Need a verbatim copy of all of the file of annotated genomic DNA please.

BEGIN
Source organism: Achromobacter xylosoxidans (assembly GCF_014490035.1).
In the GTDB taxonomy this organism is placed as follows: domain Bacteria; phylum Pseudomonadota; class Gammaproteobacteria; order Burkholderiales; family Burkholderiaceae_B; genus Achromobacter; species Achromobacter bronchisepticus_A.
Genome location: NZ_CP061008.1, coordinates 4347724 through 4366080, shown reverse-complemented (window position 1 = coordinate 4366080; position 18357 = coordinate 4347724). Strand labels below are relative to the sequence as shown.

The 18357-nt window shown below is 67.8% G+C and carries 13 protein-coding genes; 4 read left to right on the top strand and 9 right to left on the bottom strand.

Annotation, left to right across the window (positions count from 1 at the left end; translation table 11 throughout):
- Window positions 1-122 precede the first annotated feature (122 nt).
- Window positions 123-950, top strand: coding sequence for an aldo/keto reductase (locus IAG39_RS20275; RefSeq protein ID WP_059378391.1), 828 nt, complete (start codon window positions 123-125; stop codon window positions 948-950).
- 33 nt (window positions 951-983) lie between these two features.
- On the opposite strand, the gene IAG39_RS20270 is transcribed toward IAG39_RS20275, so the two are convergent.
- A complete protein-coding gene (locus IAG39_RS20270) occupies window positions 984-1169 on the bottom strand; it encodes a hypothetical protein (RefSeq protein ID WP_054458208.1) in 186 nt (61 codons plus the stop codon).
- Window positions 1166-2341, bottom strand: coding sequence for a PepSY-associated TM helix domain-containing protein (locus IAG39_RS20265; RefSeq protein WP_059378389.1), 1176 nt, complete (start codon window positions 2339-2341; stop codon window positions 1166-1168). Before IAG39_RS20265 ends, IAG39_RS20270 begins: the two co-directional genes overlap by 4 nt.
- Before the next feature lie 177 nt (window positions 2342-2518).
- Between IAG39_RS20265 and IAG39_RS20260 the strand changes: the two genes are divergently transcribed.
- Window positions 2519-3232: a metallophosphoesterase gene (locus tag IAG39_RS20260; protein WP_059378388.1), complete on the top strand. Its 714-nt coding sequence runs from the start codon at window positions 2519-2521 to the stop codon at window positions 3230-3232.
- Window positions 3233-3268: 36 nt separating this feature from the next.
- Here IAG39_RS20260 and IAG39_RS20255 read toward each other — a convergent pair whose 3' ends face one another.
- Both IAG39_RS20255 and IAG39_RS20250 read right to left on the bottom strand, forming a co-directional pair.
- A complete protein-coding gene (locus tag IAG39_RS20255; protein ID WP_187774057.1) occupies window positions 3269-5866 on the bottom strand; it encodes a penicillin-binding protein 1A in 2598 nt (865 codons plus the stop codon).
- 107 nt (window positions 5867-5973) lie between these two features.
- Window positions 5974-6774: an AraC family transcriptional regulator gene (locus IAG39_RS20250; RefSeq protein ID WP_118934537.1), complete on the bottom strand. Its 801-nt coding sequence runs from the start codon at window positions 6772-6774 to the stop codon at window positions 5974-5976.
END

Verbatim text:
Source organism: Achromobacter xylosoxidans (assembly GCF_014490035.1).
In the GTDB taxonomy this organism is placed as follows: domain Bacteria; phylum Pseudomonadota; class Gammaproteobacteria; order Burkholderiales; family Burkholderiaceae_B; genus Achromobacter; species Achromobacter bronchisepticus_A.
Genome location: NZ_CP061008.1, coordinates 4347724 through 4366080, shown reverse-complemented (window position 1 = coordinate 4366080; position 18357 = coordinate 4347724). Strand labels below are relative to the sequence as shown.

The 18357-nt window shown below is 67.8% G+C and carries 13 protein-coding genes; 4 read left to right on the top strand and 9 right to left on the bottom strand.

Annotation, left to right across the window (positions count from 1 at the left end; translation table 11 throughout):
- Window positions 1-122 precede the first annotated feature (122 nt).
- Window positions 123-950, top strand: coding sequence for an aldo/keto reductase (locus IAG39_RS20275; RefSeq protein ID WP_059378391.1), 828 nt, complete (start codon window positions 123-125; stop codon window positions 948-950).
- 33 nt (window positions 951-983) lie between these two features.
- On the opposite strand, the gene IAG39_RS20270 is transcribed toward IAG39_RS20275, so the two are convergent.
- A complete protein-coding gene (locus IAG39_RS20270) occupies window positions 984-1169 on the bottom strand; it encodes a hypothetical protein (RefSeq protein ID WP_054458208.1) in 186 nt (61 codons plus the stop codon).
- Window positions 1166-2341, bottom strand: coding sequence for a PepSY-associated TM helix domain-containing protein (locus IAG39_RS20265; RefSeq protein WP_059378389.1), 1176 nt, complete (start codon window positions 2339-2341; stop codon window positions 1166-1168). Before IAG39_RS20265 ends, IAG39_RS20270 begins: the two co-directional genes overlap by 4 nt.
- Before the next feature lie 177 nt (window positions 2342-2518).
- Between IAG39_RS20265 and IAG39_RS20260 the strand changes: the two genes are divergently transcribed.
- Window positions 2519-3232: a metallophosphoesterase gene (locus tag IAG39_RS20260; protein WP_059378388.1), complete on the top strand. Its 714-nt coding sequence runs from the start codon at window positions 2519-2521 to the stop codon at window positions 3230-3232.
- Window positions 3233-3268: 36 nt separating this feature from the next.
- Here IAG39_RS20260 and IAG39_RS20255 read toward each other — a convergent pair whose 3' ends face one another.
- Both IAG39_RS20255 and IAG39_RS20250 read right to left on the bottom strand, forming a co-directional pair.
- A complete protein-coding gene (locus tag IAG39_RS20255; protein ID WP_187774057.1) occupies window positions 3269-5866 on the bottom strand; it encodes a penicillin-binding protein 1A in 2598 nt (865 codons plus the stop codon).
- 107 nt (window positions 5867-5973) lie between these two features.
- Window positions 5974-6774: an AraC family transcriptional regulator gene (locus IAG39_RS20250; RefSeq protein ID WP_118934537.1), complete on the bottom strand. Its 801-nt coding sequence runs from the start codon at window positions 6772-6774 to the stop codon at window positions 5974-5976.